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article imageWhy data integrity is essential for the pharmaceutical sector Special

By Tim Sandle     Oct 23, 2017 in Health
Otocec - Data integrity is necessary for ensuring the safety of medicine, helping to assure that release tests are correct and have not been corrupted. This was a key message at a recent Pharmig conference held in Slovenia.
Data integrity refers to maintaining and assuring the accuracy and consistency of data over its entire life-cycle, and is a critical aspect to the design, implementation and usage of any system which stores, processes or retrieves data. New developments with computerized systems can make the security of data stronger, and these developments are an important feature of the digital transformation of the pharmaceutical and healthcare sectors. One concern is a mismatch between what the industry (and the overarching regulatory framework needs) and what some manufacturers of electronic systems are providing.
The subject of data integrity is a key focal point for major pharmaceutical regulators, such as the U.S. Food and Drug Administration (FDA) and the European Medicines Agency (EMA). These agencies see data integrity as fundamental to the codes that need to be in place for the manufacture and distribution of medicines – Good Manufacturing Practice (GMP).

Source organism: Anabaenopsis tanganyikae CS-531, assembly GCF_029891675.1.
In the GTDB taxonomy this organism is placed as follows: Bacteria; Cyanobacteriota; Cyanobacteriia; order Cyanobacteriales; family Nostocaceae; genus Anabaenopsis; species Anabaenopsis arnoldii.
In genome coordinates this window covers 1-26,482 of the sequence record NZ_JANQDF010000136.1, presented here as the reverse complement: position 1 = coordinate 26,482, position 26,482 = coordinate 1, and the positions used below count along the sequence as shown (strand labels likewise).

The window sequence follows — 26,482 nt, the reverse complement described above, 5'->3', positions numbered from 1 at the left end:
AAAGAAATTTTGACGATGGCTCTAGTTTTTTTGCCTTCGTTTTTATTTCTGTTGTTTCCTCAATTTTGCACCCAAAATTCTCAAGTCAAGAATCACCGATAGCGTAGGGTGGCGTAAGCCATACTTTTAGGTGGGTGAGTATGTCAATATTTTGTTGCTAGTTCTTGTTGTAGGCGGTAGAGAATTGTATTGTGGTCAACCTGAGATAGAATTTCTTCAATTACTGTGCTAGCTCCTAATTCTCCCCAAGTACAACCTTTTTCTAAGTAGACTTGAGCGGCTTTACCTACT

Data integrity practices, as part of the sector's digitial transformation, were outlined at a conference held by Pharmig (Pharmaceutical Microbiology Interest Group) which took place at the Hotel Šport, Grajska Cesta 2, 8222 Otocec, Slovenija, during October 2017. The conference focused on the healthcare and pharmaceutical sectors, aimed at pharmacists, microbiologists and laboratory managers.
Two presentations dealt with data integrity directly. The first was delivered by David Keen, who is a Site Microbiologist at a U.K. GlaxoSmithKline site and Pharmig Chair. Keen’s presentation was all about sharing best practices, laboratory-to-laboratory.
David Keen addressing the conference in Slovenia.
David Keen addressing the conference in Slovenia.
Keen looked at data integrity within the microbiology laboratory and the requirements for good data
Integrity, which are summarized under the acronym ‘ALCOA’. Regulators have defined a set of data integrity principles called ‘ALCOA’ which stands for:
A – Attributable: Records and data linked to the individual or system performing the action
L – Legible: Records and data readable and traceable across the lifecycle
C – Contemporaneous: Records and data reported at the time it has occurred
O– Original: Records and data are the primary source (or true copy)
A – Accurate: Records and data are correct and free from errors
Complete: Records and data are complete (including any repeat runs, analysis)
ALCOA is more often defined in terms of ALCOA-plus, to which the following are added:
Consistent: Records and data enable reconstruction of events, results and sequences
Enduring: Records and data are recorded in permanent form and preserved
Available: Records and data are available for review, audit and inspections